The Urban Locavore: Austin Farmers Do it Right

When people ask me why I identify as a flexitarian my first response is usually to say I have commitment issues. Then I laugh and follow up by adding that, in general, I find a diet that emphasizes option and choice far more appealing than one that focuses on restriction and intolerance.

That said, on my recent visit to the Austin Farmer’s Market I was dying for ways to narrow down my options because I was utterly spoiled for choice. Everything I saw – from the dark chocolate covered cacao beans to the honeydew kombucha – seemed to jive perfectly with my food politics. Organic? Sure. Sustainable? Yup. Affordable? Uh-huh. Ethically produced? Why even ask.

The real kicker for me was that on top of all that, everything was local. More often than not this is determining factor for me and the fact that everyone here just took it for granted blew me away. I mean its the middle of January and for a Canadian gal like me local produce in the winter is a total novelty (unless you’re really into burdock root and turnips…) So when I saw this local produce tasting table I knew I was up for something really special.

Once I’d had my fill of free tastes (and more pickled beets than I’d like to admit) I moved on to the prepared food stands because it was 11 o’clock and obviously time for my favourite meal of the day…Second breakfast.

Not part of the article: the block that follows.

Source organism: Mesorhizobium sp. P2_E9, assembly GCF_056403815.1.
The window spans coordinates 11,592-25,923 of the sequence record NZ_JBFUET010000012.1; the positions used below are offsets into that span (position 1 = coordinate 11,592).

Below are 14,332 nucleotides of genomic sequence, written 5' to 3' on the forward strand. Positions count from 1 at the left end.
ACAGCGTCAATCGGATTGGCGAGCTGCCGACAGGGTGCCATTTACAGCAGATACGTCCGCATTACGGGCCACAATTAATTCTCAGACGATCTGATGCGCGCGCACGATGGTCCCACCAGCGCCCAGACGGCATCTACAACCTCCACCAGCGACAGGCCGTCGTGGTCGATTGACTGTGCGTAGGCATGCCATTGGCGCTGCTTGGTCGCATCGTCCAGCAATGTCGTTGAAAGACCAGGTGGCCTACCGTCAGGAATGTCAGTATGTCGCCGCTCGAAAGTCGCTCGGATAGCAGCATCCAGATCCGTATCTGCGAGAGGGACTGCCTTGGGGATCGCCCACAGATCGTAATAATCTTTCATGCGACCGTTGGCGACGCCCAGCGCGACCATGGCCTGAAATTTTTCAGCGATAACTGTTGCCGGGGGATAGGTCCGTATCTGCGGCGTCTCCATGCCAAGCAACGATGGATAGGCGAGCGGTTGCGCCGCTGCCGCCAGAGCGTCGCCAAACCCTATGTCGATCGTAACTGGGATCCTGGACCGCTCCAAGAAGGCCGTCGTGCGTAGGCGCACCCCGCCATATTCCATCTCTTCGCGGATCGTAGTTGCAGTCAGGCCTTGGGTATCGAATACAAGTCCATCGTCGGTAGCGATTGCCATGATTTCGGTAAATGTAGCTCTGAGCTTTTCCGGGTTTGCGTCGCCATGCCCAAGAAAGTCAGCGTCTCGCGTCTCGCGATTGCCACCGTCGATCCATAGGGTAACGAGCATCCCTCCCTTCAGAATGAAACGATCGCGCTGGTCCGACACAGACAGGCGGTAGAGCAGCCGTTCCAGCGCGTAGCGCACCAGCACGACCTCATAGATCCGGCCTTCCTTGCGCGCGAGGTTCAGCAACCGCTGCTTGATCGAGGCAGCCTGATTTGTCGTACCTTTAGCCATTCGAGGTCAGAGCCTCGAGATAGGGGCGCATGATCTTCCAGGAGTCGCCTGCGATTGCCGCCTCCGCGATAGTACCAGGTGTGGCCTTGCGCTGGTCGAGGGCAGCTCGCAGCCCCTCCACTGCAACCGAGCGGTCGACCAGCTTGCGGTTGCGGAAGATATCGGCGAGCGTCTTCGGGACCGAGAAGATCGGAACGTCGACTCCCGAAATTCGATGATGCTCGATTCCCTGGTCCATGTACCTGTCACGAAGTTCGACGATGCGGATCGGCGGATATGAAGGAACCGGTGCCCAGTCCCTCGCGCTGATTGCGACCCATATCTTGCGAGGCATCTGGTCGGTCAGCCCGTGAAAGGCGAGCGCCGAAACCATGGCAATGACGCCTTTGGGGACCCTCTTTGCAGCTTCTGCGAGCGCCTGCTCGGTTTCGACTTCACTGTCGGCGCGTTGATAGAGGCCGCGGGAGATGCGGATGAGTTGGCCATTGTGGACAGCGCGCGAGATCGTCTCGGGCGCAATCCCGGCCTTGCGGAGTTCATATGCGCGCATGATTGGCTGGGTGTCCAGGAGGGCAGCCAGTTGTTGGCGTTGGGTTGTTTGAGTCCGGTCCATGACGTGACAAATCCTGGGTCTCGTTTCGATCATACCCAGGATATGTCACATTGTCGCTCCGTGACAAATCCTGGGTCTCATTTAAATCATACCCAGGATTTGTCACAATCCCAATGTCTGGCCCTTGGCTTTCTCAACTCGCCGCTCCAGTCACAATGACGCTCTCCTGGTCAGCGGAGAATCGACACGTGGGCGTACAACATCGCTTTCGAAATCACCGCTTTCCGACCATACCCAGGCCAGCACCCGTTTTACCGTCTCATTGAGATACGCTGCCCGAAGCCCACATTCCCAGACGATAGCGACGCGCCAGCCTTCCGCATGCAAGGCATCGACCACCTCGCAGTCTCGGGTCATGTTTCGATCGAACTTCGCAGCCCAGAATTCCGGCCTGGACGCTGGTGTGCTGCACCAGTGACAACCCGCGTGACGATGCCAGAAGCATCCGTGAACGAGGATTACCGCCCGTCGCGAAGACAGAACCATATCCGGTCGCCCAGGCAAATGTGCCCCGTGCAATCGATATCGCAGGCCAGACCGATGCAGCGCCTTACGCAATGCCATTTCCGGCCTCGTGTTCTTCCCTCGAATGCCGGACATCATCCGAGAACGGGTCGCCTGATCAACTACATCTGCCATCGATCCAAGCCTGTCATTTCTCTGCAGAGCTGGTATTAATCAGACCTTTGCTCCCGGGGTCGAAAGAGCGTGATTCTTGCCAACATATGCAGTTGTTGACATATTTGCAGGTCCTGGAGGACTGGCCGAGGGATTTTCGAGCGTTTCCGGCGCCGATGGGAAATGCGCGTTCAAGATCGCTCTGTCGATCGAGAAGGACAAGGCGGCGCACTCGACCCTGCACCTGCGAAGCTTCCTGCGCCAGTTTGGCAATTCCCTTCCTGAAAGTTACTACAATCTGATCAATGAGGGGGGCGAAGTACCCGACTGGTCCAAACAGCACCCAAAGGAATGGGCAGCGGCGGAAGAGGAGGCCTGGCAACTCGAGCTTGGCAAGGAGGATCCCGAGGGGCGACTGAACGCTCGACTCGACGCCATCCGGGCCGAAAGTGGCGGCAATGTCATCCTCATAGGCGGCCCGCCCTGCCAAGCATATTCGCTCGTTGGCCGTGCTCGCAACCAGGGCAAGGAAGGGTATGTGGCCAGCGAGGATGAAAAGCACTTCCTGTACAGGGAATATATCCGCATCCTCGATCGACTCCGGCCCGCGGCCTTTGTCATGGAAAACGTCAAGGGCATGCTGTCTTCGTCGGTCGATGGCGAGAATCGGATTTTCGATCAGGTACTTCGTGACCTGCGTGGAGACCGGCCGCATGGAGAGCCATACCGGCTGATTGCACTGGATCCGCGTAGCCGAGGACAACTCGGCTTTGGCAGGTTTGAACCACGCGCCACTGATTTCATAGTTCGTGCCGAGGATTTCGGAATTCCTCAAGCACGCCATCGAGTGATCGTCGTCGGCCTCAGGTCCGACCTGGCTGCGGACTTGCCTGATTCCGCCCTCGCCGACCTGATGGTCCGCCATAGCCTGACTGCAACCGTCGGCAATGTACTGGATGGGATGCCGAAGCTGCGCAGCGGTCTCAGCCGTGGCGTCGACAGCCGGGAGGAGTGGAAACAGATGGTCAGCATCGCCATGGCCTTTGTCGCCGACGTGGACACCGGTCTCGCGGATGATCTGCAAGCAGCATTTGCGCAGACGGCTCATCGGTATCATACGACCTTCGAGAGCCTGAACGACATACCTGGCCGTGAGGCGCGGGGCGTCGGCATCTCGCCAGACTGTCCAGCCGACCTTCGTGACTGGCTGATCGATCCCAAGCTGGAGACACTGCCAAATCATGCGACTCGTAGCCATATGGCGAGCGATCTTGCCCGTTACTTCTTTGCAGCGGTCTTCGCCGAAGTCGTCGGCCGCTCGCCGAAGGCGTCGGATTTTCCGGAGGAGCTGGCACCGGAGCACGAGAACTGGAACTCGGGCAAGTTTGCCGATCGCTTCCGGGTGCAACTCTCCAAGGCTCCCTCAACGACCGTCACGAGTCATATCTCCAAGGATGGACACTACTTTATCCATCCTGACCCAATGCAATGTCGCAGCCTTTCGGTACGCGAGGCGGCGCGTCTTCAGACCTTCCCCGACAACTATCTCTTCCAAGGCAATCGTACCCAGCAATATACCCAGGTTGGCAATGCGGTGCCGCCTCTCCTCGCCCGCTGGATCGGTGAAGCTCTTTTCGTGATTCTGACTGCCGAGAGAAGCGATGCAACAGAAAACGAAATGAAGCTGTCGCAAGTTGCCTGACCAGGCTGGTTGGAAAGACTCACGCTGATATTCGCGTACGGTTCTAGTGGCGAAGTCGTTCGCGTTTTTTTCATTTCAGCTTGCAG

The first stand that caught my eye was Dai Due.

I was immediately drawn to their locavore philosophy:

Dai Due was created to reconsider what “our” food is and will be.  By using  ingredients that are present in our region, we are able to serve foods that are fresher, buy food that is produced in a fair and equitable way, pay homage to the local culinary traditions, and support farmers and ranchers who are striving to improve the quality of our food.

And of course the food looked incredible…

Did I mention that Dai Due also offers seasonal hunting schools (including one geared specifically to women – !!!) in case you want to seriously walk the walk when it comes to the business of eating locally sourced, ethical meat.

Since they were out of many of their breakfast items I moseyed along and ended up choosing 2 unique sounding vegan dishes to curb my mid-morning appetite: a BBQ Tempeh Breakfast Taco and a spicy cactus tamale.

My BBQ Tempeh Breakfast Taco (left) & Cactus Tamale (right) alongside two mandatory varieties of hot sauce

I may never eat another tamale again for fear it would taint the memory of this masa.

Obviously I am so glad I got to check this market out while I was here in Austin. I left feeling happy, inspired and…ahem…totally stuffed. 😉

What are the factors that influence your food choices (local, organic, dairy-free, gluten-free, animal-free, etc.)?  Are you more influenced by what you do want to eat or what you don’t?

Splurging at the Health Food Store (VLOG)